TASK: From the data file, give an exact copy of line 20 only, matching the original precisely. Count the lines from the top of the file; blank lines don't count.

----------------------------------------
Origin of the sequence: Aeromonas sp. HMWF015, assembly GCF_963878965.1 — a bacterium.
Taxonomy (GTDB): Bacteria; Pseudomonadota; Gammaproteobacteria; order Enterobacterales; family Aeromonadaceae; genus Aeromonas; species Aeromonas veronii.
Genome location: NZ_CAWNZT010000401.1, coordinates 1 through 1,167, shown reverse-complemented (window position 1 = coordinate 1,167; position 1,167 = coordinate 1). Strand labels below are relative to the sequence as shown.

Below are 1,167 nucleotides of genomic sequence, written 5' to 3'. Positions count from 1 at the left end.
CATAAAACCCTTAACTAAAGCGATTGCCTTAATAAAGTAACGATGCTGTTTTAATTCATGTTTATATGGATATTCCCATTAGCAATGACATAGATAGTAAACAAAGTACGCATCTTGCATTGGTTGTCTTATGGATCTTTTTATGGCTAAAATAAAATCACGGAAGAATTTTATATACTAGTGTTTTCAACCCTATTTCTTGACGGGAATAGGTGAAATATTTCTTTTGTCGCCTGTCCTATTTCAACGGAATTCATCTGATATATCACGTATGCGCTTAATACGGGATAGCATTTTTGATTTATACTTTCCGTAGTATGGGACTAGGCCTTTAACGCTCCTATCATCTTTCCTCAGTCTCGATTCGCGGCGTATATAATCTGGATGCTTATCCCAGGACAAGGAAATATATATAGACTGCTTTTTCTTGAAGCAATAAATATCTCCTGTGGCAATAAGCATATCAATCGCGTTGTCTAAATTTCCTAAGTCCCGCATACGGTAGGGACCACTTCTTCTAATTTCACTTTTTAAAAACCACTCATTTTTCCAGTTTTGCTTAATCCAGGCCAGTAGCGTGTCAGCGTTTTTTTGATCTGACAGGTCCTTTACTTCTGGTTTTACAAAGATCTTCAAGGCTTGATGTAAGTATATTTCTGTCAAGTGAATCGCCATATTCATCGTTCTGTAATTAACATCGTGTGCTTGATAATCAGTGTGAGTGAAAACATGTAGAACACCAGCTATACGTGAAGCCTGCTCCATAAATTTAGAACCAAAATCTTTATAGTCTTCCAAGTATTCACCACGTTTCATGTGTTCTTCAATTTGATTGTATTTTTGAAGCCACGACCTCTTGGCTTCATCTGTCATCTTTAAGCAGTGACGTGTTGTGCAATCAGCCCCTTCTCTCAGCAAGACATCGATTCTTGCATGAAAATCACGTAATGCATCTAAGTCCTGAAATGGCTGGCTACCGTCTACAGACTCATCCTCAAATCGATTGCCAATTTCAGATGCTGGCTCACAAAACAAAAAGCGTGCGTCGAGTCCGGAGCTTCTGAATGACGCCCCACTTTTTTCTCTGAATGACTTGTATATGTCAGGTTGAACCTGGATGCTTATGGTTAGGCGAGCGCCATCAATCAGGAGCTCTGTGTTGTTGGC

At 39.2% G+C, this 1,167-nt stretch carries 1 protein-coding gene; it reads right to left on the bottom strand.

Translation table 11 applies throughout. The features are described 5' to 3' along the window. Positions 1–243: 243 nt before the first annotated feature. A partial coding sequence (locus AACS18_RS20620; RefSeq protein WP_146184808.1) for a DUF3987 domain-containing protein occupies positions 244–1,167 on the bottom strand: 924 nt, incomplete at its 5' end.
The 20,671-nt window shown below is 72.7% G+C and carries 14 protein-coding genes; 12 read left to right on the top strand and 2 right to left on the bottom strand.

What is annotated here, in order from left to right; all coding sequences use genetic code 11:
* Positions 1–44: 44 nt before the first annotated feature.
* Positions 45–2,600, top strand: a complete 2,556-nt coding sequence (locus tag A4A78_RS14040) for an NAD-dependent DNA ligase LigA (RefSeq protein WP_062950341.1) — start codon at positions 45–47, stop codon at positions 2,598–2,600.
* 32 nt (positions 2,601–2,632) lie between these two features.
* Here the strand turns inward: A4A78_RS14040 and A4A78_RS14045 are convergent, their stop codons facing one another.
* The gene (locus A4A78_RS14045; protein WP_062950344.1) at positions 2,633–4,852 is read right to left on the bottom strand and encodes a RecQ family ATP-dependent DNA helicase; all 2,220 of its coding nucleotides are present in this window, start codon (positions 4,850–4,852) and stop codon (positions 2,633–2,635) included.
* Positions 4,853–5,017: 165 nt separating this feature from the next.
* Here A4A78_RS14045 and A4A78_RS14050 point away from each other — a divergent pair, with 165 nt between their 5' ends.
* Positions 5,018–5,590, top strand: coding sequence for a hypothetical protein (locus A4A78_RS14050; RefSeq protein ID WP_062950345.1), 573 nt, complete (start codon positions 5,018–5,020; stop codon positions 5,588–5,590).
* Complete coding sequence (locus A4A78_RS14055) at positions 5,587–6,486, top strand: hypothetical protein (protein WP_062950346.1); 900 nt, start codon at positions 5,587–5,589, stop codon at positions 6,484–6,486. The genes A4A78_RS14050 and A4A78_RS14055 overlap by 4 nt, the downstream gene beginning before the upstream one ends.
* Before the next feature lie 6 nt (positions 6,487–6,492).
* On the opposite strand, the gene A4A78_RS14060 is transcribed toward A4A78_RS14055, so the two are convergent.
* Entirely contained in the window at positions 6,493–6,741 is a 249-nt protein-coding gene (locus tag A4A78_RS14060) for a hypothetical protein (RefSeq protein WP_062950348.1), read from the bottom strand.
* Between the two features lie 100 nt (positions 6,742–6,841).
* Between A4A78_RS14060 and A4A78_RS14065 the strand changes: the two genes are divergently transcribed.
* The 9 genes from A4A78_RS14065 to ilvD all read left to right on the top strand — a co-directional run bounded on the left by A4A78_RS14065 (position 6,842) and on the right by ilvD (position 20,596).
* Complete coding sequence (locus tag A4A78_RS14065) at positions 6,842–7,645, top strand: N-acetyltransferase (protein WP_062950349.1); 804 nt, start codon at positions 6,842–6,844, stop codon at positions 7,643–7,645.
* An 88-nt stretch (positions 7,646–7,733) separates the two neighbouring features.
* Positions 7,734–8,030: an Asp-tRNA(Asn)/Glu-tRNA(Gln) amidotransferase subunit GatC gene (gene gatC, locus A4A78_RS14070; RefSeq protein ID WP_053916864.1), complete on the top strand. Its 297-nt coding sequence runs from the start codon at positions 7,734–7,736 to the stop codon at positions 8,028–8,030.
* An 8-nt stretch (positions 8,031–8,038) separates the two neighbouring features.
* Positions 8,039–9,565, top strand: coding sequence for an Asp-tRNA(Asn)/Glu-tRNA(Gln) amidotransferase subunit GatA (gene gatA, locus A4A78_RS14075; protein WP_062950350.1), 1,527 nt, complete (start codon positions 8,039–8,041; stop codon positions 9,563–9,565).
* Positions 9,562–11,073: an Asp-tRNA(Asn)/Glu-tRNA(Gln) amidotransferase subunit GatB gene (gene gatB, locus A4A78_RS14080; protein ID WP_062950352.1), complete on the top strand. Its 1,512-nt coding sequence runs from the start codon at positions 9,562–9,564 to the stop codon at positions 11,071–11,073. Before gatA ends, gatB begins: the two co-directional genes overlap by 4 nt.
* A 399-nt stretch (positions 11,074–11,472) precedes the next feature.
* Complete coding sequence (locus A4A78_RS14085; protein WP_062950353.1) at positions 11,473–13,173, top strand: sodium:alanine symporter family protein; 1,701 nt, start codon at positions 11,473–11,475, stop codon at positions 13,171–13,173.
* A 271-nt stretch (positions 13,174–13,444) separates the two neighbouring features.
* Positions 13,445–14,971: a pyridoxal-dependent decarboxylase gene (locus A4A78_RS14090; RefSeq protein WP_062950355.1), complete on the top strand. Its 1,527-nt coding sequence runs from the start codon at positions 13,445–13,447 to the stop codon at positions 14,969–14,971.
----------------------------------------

* On the opposite strand, the gene A4A78_RS14060 is transcribed toward A4A78_RS14055, so the two are convergent.